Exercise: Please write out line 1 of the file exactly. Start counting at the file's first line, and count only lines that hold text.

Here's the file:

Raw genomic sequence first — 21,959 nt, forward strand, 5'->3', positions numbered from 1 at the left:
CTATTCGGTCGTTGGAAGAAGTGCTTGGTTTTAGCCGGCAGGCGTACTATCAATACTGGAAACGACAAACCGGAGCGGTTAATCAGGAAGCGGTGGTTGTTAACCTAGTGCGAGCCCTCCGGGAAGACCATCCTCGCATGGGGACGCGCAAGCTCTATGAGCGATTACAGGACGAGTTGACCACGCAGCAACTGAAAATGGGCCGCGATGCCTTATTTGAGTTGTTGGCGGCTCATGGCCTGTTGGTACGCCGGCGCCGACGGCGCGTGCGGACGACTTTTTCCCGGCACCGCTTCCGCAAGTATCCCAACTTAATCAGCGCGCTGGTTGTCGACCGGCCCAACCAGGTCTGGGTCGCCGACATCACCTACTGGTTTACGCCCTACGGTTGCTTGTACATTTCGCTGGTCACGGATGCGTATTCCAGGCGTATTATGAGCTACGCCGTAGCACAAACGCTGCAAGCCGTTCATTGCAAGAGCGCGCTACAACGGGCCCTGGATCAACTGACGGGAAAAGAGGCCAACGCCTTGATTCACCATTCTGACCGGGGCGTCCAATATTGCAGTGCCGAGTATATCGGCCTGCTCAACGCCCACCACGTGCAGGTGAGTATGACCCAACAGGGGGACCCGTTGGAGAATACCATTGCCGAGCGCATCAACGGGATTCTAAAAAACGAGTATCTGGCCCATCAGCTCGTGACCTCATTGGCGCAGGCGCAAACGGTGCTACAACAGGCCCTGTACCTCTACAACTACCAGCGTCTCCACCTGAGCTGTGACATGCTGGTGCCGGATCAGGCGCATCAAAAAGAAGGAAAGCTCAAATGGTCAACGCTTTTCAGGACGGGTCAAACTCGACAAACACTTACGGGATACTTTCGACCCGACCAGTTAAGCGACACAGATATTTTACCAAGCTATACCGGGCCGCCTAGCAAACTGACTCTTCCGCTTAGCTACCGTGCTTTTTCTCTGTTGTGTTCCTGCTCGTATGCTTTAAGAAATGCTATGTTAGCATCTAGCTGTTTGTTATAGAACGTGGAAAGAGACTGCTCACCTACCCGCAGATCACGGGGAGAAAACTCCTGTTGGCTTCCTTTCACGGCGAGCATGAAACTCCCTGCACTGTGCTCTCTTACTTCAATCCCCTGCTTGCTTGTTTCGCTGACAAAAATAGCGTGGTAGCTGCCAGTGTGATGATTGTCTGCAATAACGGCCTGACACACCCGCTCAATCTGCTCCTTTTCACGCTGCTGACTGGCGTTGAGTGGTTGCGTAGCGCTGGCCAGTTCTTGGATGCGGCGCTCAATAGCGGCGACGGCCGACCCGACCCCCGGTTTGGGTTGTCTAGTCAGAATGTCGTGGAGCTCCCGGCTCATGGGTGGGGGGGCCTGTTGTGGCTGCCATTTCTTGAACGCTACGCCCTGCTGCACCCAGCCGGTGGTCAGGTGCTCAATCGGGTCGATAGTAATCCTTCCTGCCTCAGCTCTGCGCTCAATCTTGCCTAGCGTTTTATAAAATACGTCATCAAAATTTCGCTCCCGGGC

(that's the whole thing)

Raw genomic sequence first — 21,959 nt, forward strand, 5'->3', positions numbered from 1 at the left: